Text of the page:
Bible Commentaries

Commentary Critical and Explanatory on the Whole Bible

Ezekiel 43

Verse 1

Ezekiel 43:1-27. Jehovah‘s return to the Temple.

Everything was now ready for His reception. As the Shekinah glory was the peculiar distinction of the old temple, so it was to be in the new in a degree as much more transcendent as the proportions of the new exceeded those of the old. The fact that the Shekinah glory was not in the second temple proves that it cannot be that temple which is meant in the prophecy.

Verse 2

the way of the east — the way whereby the glory had departed (Ezekiel 11:22, Ezekiel 11:23), and rested on Mount Olivet (compare Zechariah 14:4).

his voice  …  like  …  many waters — So English Version rightly, as in Ezekiel 1:24, “voice of the Almighty”; Revelation 1:15; Revelation 14:2, prove this. Not as Fairbairn translates, “its noise.”

earth his glory — (Revelation 18:1).

Verse 3

when I came to destroy the city — that is, to pronounce God‘s word for its destruction. So completely did the prophets identify themselves with Him in whose name they spake.

Verse 6

the man — who had been measuring the buildings (Ezekiel 40:3).

Verse 7

the place — that is, “behold the place of My throne” - the place on which your thoughts have so much dwelt (Isaiah 2:1-3; Jeremiah 3:17; Zechariah 14:16-20; Malachi 3:1). God from the first claimed to be their King politically as well as religiously: and He had resisted their wish to have a human king, as implying a rejection of Him as the proper Head of the state. Even when He yielded to their wish, it was with a protest against their king ruling except as His vicegerent. When Messiah shall reign at Jerusalem, He shall then first realize the original idea of the theocracy, with its at once divine and human king reigning in righteousness over a people all righteous (Ezekiel 43:12; Isaiah 52:1; Isaiah 54:13; Isaiah 60:21).

Verse 9

carcasses of their kings — It is supposed that some of their idolatrous kings were buried within the bounds of Solomon‘s temple [Henderson]. Rather, “the carcasses of their idols,” here called “kings,” as having had lordship over them in past times (Isaiah 26:13); but henceforth Jehovah, alone their rightful lord, shall be their king, and the idols that had been their “king” would appear but as “carcasses.” Hence these defunct kings are associated with the “high places” in Ezekiel 43:7 [Fairbairn]. Leviticus 26:30 and Jeremiah 16:18, confirm this. Manasseh had built altars in the courts of the temple to the host of heaven (2 Kings 21:5; 2 Kings 23:6).

I will dwell in the midst  …  for ever — (Revelation 21:3).

Verse 10

show the house … that they may be ashamed of their iniquities — When the spirituality of the Christian scheme is shown to men by the Holy Ghost, it makes them “ashamed of their iniquities.”

Verse 12

most holy — This superlative, which had been used exclusively of the holy of holies (Exodus 26:34), was now to characterize the entire building. This all-pervading sanctity was to be “the law of the (whole) house,” as distinguished from the Levitical law, which confined the peculiar sanctity to a single apartment of it.

Verses 13-27

As to the altar of burnt offering, which was the appointed means of access to God.

Verse 15

altarHebrew, {(Harel}, that is, “mount of God”; denoting the high security to be imparted by it to the restored Israel. It was a high place, but a high place of God, not of idols.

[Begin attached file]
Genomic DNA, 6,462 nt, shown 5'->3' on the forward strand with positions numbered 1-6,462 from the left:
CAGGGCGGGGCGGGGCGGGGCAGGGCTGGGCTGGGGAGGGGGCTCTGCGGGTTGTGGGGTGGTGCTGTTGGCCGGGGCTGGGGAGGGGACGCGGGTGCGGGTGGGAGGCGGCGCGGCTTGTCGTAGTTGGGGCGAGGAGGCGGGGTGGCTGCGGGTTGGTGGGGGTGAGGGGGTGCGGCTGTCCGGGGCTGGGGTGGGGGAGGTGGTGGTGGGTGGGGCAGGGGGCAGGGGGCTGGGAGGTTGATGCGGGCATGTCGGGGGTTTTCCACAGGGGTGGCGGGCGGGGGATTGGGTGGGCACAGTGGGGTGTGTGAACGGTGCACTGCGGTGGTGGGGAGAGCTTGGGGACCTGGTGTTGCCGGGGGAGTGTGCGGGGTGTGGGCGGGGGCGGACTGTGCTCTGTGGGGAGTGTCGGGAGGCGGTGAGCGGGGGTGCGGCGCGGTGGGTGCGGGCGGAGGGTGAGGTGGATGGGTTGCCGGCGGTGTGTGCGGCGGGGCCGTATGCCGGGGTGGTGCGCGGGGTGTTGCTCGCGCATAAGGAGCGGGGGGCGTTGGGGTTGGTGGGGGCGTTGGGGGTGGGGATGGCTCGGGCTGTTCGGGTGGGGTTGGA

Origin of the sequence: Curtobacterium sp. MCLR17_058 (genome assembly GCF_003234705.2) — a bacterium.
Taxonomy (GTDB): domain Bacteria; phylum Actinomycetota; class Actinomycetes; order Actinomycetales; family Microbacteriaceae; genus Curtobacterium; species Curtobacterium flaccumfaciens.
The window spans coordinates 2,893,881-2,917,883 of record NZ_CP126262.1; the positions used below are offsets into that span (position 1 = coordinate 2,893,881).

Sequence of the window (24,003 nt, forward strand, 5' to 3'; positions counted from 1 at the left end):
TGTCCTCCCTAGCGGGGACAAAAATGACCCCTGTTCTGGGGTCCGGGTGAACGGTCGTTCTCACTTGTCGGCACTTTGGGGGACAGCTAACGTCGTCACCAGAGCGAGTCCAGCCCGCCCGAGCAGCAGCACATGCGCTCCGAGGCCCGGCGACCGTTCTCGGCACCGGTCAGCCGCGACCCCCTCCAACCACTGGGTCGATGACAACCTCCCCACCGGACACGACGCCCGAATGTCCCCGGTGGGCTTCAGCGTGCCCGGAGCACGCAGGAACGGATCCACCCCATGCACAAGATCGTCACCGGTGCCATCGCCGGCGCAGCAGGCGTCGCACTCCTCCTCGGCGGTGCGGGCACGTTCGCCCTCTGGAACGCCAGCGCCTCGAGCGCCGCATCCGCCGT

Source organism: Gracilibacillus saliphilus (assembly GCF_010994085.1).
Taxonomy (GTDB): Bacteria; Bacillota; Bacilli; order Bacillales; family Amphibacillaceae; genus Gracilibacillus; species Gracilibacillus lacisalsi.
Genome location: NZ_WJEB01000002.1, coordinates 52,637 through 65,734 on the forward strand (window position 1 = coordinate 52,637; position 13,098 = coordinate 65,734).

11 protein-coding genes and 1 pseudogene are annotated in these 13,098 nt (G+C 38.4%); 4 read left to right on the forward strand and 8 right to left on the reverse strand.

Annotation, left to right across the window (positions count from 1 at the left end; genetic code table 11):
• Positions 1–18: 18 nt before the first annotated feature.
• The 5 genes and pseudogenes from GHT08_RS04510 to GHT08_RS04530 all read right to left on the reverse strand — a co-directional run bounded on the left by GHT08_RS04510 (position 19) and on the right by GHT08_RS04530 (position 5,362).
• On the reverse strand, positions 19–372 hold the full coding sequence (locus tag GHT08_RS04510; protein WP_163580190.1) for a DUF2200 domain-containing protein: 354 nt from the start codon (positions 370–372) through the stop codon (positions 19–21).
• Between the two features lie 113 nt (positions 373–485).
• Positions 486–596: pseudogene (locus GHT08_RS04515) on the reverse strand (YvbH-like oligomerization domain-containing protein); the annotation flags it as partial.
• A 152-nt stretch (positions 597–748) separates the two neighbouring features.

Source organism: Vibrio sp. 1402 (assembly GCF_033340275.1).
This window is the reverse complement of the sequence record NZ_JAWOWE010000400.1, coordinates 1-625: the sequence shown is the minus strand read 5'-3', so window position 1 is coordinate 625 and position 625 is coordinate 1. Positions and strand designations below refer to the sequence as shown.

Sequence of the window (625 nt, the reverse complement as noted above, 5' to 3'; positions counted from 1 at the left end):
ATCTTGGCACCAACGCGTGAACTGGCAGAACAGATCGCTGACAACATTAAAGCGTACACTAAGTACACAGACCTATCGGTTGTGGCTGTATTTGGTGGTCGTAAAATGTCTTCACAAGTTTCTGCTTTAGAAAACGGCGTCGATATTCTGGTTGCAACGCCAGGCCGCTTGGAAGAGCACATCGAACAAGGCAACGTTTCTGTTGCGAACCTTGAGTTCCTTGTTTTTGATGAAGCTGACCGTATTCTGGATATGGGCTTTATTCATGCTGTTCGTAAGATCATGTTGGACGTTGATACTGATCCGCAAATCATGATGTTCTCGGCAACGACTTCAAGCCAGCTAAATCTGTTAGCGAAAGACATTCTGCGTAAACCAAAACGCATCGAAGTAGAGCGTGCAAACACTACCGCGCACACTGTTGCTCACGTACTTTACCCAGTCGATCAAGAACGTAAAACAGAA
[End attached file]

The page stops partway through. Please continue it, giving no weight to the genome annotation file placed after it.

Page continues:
from the altar — literally, “the lion of God,” Ariel (in Isaiah 29:1, “Ariel” is applied to Jerusalem). Menochius supposes that on it four animals were carved; the lion perhaps was the uppermost, whence the horns were made to issue. Gesenius regards the two words as expressing the “heart)h” or fireplace of the altar.

Verse 16

square in the four squares — square on the four sides of its squares [Fairbairn].

Verse 17

settle — ledge [Fairbairn].

stairs — rather, “the ascent,” as “steps” up to God‘s altar were forbidden in Exodus 20:26.

Verses 18-27

The sacrifices here are not mere commemorative, but propitiatory ones. The expressions, “blood” (Ezekiel 43:18), and “for a sin offering” (Ezekiel 43:19, Ezekiel 43:21, Ezekiel 43:22), prove this. In the literal sense they can only apply to the second temple. Under the Christian dispensation they would directly oppose the doctrine taught in Hebrews 10:1-18, namely, that Christ has by one offering for ever atoned for sin. However, it is possible that they might exist with a retrospective reference to Christ‘s sufferings, as the Levitical sacrifices had a prospective reference to them; not propitiatory in themselves, but memorials to keep up the remembrance of His propitiatory sufferings, which form the foundation of His kingdom, lest they should be lost sight of in the glory of that kingdom [DE BURGH]. The particularity of the directions make it unlikely that they are to be understood in a merely vague spiritual sense.

Verse 20

cleanse — literally, “make expiation for.”

Verse 21

without the sanctuary — (Hebrews 13:11).

Verse 26

Seven days — referring to the original directions of Moses for seven days‘ purification services of the altar (Exodus 29:37).

consecrate themselves — literally, “fill their hands,” namely, with offerings; referring to the mode of consecrating a priest (Exodus 29:24, Exodus 29:35).

Verse 27

I will accept you — (Ezekiel 20:40, Ezekiel 20:41; Romans 12:1; 1 Peter 2:5).

Copyright Statement
These files are a derivative of an electronic edition prepared from text scanned by Woodside Bible Fellowship.
This expanded edition of the Jameison-Faussett-Brown Commentary is in the public domain and may be freely used and distributed.
Bibliographical Information
Jamieson, Robert, D.D.; Fausset, A. R.; Brown, David. "Commentary on Ezekiel 43". "Commentary Critical and Explanatory on the Whole Bible". 1871-8.